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Business Growth Even in a Downturn

17 March 2021

The term economic growth is often used in multiple different contexts, with different definitions. Today I want to talk about what this term really means and how this one principle can help you make the right decisions in your business, short term and medium term.

What is economic growth?

When people refer to economic growth, they are referencing expansion in the economy. They’re talking about a positive output gap, however, economic growth really happens when there is an increase in full employment output over a given period.

Here are two definitions that will help you in understanding this:

Expansion = the increase in real GDP over a given period

Economic growth = an increase in full employment output over a given period

So the question really is, what determines an increase in full employment output?

The factors that determine the shift in the full employment output (also shown by long-run aggregate supply (LRAS) could be:

  • Factories
  • Land
  • Capital
  • Technology
  • Human Capital (skill level)

So when there is an increase in any of these factors, or some of these factors, the full employment output of an economy shifts because now they are producing more at full employment level – that’s when economic growth occurs. Interestingly, this can occur irrespective of where the economy is in its cycle.

It is important to understand that when referring to economic growth, we are really referring to that increase in full employment output. On the other hand, if there were to be 2 quarters of continuous economic decline or contraction, that is what is termed as a recession.

In the first example given in the video (02:32) I show that, interestingly, despite a stagnant full employment output, the economy can expand. Along with this, given a contractionary phase in the economy, the overall full employment output can still be on the rise. So there is still economic growth occurring regardless of the fact that the economy is in a contractionary phase.

This is a fascinating example and it is crucial to understand where your business sits within this.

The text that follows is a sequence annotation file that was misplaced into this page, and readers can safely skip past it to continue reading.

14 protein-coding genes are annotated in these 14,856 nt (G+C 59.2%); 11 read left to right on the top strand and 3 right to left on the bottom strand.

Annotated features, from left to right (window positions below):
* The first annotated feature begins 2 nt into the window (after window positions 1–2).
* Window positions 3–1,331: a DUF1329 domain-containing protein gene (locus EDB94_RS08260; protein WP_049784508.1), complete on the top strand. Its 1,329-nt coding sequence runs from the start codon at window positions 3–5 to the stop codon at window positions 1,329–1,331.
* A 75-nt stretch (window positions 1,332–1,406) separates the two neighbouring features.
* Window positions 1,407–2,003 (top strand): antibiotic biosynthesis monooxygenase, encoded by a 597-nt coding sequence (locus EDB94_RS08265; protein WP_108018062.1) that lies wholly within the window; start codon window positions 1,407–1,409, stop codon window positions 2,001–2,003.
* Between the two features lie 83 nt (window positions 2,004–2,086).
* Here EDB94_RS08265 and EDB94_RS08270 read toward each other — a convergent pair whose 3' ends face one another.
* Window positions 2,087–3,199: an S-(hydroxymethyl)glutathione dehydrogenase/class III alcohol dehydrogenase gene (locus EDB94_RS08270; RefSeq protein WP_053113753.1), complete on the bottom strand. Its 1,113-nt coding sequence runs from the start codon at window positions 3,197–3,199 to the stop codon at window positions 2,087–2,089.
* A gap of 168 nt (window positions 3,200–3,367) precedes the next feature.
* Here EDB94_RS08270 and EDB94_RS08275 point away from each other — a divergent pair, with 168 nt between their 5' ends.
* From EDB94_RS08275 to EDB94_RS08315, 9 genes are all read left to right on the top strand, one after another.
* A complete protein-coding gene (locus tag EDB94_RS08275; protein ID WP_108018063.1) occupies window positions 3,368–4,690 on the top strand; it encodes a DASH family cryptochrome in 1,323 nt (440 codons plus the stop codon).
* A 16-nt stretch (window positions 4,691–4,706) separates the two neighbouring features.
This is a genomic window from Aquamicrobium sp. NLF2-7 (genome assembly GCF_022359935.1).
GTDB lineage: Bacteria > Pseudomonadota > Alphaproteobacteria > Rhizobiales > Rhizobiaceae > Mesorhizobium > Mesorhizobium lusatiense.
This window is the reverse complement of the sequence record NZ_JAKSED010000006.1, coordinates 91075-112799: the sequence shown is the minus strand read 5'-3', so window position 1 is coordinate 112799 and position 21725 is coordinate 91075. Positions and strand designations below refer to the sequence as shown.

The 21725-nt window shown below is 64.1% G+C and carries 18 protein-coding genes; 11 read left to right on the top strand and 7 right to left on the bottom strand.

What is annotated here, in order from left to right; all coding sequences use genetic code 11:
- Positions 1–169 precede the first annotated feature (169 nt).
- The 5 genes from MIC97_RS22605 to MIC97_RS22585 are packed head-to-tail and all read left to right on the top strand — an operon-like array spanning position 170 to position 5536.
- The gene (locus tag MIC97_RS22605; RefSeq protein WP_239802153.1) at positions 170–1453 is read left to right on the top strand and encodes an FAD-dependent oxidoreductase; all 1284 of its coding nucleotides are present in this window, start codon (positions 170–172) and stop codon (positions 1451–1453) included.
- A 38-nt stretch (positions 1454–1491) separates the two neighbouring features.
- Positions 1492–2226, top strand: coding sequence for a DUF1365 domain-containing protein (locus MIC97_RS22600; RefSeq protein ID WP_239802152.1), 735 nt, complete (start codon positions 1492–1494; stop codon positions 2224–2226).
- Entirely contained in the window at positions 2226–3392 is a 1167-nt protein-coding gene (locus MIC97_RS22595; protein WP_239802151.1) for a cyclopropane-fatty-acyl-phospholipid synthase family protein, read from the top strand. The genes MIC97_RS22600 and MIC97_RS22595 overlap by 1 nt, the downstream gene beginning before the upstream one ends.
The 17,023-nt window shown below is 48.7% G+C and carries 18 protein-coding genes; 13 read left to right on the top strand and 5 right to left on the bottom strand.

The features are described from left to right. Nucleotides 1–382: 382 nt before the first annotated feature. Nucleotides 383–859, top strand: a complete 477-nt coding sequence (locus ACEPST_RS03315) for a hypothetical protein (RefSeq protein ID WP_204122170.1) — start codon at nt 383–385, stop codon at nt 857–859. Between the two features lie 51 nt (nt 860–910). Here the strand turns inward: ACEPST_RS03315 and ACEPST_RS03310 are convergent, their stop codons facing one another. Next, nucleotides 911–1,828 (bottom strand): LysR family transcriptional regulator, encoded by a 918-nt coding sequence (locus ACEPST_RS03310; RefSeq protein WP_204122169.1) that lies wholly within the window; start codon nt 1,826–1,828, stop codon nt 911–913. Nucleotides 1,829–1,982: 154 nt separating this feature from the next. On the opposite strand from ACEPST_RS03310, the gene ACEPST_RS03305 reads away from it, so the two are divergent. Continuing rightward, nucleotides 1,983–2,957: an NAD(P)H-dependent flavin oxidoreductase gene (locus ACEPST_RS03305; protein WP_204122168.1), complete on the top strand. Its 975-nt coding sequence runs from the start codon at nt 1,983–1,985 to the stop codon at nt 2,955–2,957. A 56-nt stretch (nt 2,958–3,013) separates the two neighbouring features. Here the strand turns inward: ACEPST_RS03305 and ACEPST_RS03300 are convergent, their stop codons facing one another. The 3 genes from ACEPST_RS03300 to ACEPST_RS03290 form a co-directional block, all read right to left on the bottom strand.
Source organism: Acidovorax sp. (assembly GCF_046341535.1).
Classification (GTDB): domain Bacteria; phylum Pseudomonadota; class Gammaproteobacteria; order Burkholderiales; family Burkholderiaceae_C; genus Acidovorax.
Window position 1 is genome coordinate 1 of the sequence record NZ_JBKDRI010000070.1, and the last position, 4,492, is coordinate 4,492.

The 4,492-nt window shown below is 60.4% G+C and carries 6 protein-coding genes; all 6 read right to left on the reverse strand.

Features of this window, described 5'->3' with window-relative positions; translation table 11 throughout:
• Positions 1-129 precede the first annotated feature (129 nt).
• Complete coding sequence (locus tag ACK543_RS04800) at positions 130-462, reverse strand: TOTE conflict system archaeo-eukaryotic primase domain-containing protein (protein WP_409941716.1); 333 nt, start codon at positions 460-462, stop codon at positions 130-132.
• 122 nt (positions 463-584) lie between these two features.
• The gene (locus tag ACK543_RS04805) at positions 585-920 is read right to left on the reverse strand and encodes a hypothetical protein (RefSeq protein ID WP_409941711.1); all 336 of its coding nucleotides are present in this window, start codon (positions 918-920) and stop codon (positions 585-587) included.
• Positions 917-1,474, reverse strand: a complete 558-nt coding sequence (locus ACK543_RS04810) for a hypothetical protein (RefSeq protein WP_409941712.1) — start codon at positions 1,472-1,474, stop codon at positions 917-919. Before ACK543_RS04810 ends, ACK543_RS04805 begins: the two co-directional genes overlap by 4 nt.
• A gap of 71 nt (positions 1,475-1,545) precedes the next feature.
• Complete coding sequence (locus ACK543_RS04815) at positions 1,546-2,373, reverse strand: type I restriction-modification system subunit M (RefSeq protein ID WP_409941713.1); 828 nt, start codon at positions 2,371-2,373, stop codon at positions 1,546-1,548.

In my next example (04:37) I plotted a graph of a typical economy, output vs price, and then compared this to how it might look right now, during a pandemic. Due to backward shifts in both Aggregate Demand (SRAD) and Aggregate Supply (SRAS), the output has declined. As a result, there is a negative output gap, which puts us in that contractionary phase, shown in the previous example.

What is happening in today’s economy?

Currently, the government is attempting to bring the cycle back into the expansionary phase and ensure that ideally the LRAS is not moving backwards but is shifted forwards. They need to make sure that there is economic growth and address the negative output gap to bring the economy back into equilibrium.

This is not about simply giving people money to spend in the economy but it is also about ensuring all the factors mentioned above do not depreciate. Thinking about the fiscal policies being brought in and considering government spend and the right kind of tax cuts.

Initially increasing government spend might shift the AD in the short-term but in the long-term, it might not address economic growth. Investment in capital infrastructure and human skill level needs to happen for this to be positively impacted. That is why certain support structures, grants have been brought in for businesses that have been in the form of new temporary tax reliefs etc. All of this has been in the interest of taking the economy back to the correct level and back into the expansionary phase.

You must understand where your business sits on the cycle now, so that you can prepare for the long-term, as well as reacting in the now, for the short-term.

In time, the spike of the pandemic will get normalised and you need to do all you can to make sure that your business is on an upward trend. That will determine the long-term asset value of your business.

What do I need to do today, for my business?

In the short-term, you will be thinking about managing the key aspects of the day-to-day running of the business.

At the same time, you need to take the time to think about what you need to do to build long-term capability for business growth:

  • What kind of capital investments are you thinking of?
  • How are you upgrading the technology in your business?
  • How are you upskilling yourself?
  • How are you upskilling your team?

These factors will determine how fast you’re going to bounce back from your contractionary phase, if you’re in that, or keep building on the expansionary phase.

Take a look at this previous post, to ensure you are not missing any blind spots in your business:

Watch: Walk The 4 Corners Of Your Business

How can we help you?

Right now, we are doing exactly this with our clients. We are helping them to stay in the expansionary phase as much as possible in the current climate and, at the same time, building capacity to keep growing in the medium to long-term.

If you would like to discuss more relevant and practical strategies to help you build that long term asset value or any other aspect you may be dealing with, please feel free to get in touch. We would love to hear from you.

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